Sunday, June 14, 2009

How God Sees the World

Grace Episcopal Church, Madison NJ
June 14, 2009

The Second Sunday after Pentecost
Year B, Proper 6
1 Samuel 15:34-16:13
Psalm 20
(2 Corinthians 6:6-10; 14-17)
Mark 4:26-34

How God Sees the World

Well, it’s now the middle of June and graduation season is drawing to a close. A couple of weeks ago colleges and universities across the country held their commencements and now high schools are sending their newly minted graduates off into the world.

We’ve already heard some wonderful senior sermons here at Grace and we have a couple more next Sunday. I’m sure it’s both an exciting and scary time both for the graduates and for the people who love them.

Of course, at graduation ceremonies it’s very common to have a commencement speaker. You know how it usually works. Colleges try to invite distinguished alumni, or politicians, or successful business people or, increasingly, celebrities to make a speech to the graduates and their families. Ideally the speech should have some piece of wisdom for the graduates to take with them into the next phase of their lives.

Unfortunately, more often than not, these speeches from distinguished and famous people are filled with clich├ęs and platitudes and are almost entirely forgettable. And it seems this year’s speeches were more of the same. Now, to be fair, this year the college commencement speakers had an even bigger challenge than usual because the grads in their caps and gowns are entering a job market with very limited opportunities.

So one after the other these distinguished and famous people tried to put their best spin on the current situation and the prospects facing the graduates. A few weeks ago the New York Times ran a piece quoting from some of these commencement speeches. Here are some of the excerpts.

In his controversial appearance at Notre Dame, President Obama told the graduates, “Your class has come of age at a moment of great consequence. It is a privilege and responsibility afforded to few generations.”

For his part, Vice President Biden told the graduates, “Remember from your physics class…your hands are on the steering wheel of the automobile. It’s going straight. And one slight turn sends the car in a direction fundamentally different and initially unalterable in the direction it’s been going in. Few people – few generations – get to put their hands on the steering wheel at that moment.”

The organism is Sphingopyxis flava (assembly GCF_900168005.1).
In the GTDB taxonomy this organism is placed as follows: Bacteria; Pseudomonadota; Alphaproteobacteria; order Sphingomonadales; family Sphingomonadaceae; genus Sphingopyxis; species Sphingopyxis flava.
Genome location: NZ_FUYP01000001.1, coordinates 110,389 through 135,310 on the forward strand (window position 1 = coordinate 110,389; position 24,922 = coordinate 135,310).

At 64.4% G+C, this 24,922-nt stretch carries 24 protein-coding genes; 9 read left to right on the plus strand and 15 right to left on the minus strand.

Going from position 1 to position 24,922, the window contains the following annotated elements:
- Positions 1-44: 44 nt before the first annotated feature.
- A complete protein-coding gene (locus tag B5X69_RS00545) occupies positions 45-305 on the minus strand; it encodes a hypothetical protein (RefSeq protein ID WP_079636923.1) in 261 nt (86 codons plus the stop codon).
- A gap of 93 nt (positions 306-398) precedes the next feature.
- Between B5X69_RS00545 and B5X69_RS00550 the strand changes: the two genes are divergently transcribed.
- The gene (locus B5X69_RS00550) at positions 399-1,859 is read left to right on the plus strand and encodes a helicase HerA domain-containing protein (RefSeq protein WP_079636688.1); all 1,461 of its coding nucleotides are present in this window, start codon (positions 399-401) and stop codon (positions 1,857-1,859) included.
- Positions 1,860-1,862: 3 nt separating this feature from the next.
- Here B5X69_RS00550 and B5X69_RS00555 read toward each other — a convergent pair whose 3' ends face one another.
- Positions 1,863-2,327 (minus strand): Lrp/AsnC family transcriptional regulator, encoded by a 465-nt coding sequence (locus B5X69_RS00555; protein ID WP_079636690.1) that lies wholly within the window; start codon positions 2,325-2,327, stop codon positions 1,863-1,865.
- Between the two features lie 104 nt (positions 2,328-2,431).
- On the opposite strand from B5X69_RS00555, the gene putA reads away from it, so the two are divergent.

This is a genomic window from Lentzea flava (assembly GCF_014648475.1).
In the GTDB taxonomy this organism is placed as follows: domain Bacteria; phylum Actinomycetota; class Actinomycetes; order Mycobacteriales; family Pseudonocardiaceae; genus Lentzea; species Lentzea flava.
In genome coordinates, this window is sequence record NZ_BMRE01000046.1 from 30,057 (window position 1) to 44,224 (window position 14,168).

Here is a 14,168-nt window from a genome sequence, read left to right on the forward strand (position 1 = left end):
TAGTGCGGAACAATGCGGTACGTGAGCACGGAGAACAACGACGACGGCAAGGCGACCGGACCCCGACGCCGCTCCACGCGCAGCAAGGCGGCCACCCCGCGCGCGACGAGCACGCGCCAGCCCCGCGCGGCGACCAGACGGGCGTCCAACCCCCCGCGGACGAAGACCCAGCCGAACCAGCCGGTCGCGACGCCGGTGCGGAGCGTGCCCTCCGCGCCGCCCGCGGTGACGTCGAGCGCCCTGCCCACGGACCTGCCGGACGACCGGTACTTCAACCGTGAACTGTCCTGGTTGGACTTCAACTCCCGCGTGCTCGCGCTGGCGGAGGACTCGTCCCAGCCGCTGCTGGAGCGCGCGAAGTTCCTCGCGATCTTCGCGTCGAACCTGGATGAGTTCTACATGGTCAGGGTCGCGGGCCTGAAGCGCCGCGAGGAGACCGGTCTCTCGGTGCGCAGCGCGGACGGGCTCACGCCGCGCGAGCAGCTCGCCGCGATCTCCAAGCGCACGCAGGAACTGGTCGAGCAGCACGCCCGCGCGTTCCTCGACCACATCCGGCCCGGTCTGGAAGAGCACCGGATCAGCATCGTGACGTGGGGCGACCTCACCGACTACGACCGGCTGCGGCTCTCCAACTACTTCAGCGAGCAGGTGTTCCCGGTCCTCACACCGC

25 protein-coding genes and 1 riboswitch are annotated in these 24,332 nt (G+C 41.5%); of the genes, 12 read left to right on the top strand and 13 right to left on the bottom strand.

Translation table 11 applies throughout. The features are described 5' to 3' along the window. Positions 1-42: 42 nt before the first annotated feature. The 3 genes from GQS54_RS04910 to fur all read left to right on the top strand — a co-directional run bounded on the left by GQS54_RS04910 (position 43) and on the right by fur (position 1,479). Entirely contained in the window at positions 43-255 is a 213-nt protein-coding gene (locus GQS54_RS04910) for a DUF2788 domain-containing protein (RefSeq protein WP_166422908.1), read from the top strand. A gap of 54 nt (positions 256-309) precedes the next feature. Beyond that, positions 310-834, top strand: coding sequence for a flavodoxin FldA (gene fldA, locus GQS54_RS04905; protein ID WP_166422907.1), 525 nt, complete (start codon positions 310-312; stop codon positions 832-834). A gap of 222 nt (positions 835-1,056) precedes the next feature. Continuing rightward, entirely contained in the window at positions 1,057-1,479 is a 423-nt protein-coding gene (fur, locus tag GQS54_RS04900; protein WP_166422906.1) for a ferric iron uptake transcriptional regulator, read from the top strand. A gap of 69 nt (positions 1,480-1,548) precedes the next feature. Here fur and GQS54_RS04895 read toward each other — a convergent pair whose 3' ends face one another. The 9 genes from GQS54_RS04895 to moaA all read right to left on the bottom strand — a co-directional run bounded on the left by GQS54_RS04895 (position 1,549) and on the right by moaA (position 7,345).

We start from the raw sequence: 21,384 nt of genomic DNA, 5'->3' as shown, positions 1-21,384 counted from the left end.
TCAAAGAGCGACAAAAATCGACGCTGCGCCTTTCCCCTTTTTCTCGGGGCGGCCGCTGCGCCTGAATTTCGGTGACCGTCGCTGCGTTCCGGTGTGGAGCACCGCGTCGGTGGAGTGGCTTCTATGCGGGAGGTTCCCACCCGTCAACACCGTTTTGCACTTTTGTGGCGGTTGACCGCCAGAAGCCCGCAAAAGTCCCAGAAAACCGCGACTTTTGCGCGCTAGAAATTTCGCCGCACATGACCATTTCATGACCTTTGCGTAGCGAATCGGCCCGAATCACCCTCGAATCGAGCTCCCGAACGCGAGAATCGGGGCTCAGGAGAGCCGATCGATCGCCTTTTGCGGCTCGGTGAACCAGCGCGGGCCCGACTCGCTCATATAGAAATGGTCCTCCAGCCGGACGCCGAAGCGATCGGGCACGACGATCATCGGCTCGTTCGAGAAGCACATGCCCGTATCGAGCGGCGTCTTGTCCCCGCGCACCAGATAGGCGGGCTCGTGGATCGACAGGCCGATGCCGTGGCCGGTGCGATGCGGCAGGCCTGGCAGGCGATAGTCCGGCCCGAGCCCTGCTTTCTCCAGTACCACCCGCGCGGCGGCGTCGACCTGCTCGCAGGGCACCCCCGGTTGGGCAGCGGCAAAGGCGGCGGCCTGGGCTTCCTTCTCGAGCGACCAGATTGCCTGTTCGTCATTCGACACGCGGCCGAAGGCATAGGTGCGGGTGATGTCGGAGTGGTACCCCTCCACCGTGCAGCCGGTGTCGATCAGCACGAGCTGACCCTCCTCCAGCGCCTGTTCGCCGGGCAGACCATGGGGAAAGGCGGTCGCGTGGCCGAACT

Um, OK. If that doesn’t inspire you, here’s Ben Bernanke, the chairman of the Federal Reserve, addressing the graduates of Boston College School of Law. “We are in a recession and the labor market is weak. Many of you may not have gotten the job you wanted; some may have had offers rescinded or the start of employment delayed.” To soften the blow he added, “So, my advice to you is to stay optimistic. Things usually have a way of working out.”

Finally in her speech at Tulane, Ellen DeGeneres tried to buck up the grads by recalling when she was 19: “I was living in a basement apartment, I had no heat, no air, I had a mattress on the floor and the apartment was infested with fleas.”

Reading these excerpts from the commencement addresses and thinking about today’s lessons, I’ve come to the conclusion that it’s a mistake for colleges to ask the distinguished and the famous to speak to the graduates. Maybe the colleges would get better speeches if they followed God’s example.

God doesn’t see the world the way we do. Of course God loves the distinguished and famous but God doesn’t seem to be impressed by them. And if God were choosing commencement speakers I’m pretty sure God wouldn’t choose the people the world considers distinguished or famous.

Instead, throughout history God turns to the young, to the old, to the anonymous, to the poor and to the seemingly ordinary. God turns to these people to do God’s work. God turns to these “nobodies” to do great things.

While the world dismisses the seemingly ordinary, the nobodies – it’s exactly these people God turns to over and over again to do great things.

And isn’t that one of the messages in today’s lessons?

In that long reading from First Samuel, God has become disappointed in Israel’s first king, Saul, so God sends the prophet Samuel to meet the new king God has chosen. Now, although by this time Samuel was pretty familiar with the ways of God, when Samuel meets Jesse’s oldest son, Eliab, he sees the eldest son the way the world would see him. Samuel is impressed by his seniority and appearance, and figures that the oldest is God’s chosen. That’s the way of the world, right?